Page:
In their unsuccessful bid to show that Manning had aided the enemy, they said some of the battlefield reports were found on computers belonging to Osama bin Laden. The computers had been seized during the U.S. military raid that killed the al Qaeda leader.
Manning's initial detention at the Marine brig at Quantico, Va., became the subject of controversy after jailers deemed him a suicide risk.
Now being held at the military prison at Fort Leavenworth, Kan., Manning was forced to remain in solitary confinement for up to 23 hours a day and on a few occasions he was required to remain naked. His attorneys said the treatment merited dismissing the case against him because it amounted to cruel-and-unlawful punishment.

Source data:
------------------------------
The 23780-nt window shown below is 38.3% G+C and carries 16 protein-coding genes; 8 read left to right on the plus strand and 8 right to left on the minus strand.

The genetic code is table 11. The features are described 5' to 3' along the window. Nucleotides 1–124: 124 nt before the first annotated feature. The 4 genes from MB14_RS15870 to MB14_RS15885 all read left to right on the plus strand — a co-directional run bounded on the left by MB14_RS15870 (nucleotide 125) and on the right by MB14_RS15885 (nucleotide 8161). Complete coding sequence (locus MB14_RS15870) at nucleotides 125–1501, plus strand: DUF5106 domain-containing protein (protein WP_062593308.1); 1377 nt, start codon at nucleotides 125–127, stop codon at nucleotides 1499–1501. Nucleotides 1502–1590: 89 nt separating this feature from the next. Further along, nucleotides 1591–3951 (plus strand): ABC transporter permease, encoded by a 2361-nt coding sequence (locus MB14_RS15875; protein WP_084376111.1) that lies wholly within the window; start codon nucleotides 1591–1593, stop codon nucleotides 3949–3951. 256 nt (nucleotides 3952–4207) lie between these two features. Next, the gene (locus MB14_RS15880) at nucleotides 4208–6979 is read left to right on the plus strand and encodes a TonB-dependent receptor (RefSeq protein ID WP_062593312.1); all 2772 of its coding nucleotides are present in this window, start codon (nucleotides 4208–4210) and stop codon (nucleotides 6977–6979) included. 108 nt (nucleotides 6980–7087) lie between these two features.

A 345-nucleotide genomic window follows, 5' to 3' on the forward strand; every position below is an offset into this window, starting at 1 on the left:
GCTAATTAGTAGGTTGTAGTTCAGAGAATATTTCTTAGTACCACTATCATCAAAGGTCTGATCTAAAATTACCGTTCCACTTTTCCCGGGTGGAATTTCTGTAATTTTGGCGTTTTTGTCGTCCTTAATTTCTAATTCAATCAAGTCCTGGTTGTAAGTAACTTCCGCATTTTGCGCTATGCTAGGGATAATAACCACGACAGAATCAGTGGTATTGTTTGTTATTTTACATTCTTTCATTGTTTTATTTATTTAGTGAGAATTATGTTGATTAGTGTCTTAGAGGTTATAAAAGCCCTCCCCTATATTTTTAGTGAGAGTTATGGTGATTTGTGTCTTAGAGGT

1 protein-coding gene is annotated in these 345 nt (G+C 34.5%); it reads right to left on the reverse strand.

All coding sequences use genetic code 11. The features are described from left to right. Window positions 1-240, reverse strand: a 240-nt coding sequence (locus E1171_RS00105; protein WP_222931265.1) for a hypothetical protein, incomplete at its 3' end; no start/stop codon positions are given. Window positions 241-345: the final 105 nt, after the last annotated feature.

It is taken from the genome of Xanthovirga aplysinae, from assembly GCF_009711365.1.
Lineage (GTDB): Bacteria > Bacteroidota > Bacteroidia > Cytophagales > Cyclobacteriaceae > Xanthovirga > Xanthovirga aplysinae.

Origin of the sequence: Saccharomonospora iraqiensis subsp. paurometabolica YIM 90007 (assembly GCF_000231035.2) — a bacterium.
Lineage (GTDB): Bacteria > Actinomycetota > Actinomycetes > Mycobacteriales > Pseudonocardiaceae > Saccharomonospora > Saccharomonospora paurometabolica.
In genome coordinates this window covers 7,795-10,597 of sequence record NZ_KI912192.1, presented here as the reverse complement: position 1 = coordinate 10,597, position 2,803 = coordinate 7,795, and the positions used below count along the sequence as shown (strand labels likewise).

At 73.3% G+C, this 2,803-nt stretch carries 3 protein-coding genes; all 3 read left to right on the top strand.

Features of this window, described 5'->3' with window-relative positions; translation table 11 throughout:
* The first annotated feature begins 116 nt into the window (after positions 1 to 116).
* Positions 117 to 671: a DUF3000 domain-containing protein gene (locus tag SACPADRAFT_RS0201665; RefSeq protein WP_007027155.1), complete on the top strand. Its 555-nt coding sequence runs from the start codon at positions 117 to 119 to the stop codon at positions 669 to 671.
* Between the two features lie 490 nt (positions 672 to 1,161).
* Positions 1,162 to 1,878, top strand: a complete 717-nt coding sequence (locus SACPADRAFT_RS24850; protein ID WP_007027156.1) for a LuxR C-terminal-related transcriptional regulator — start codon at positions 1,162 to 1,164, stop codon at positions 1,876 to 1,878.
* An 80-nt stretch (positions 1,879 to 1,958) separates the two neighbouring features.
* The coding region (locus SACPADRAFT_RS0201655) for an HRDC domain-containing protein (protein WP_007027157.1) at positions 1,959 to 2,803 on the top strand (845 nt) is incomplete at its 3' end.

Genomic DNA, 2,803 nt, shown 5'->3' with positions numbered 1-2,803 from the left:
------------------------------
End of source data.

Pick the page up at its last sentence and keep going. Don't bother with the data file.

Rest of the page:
After a lengthy pre-trial hearing late last year, judge Lind found there was validity to some of the allegations and reduced any potential prison sentence by 112 days.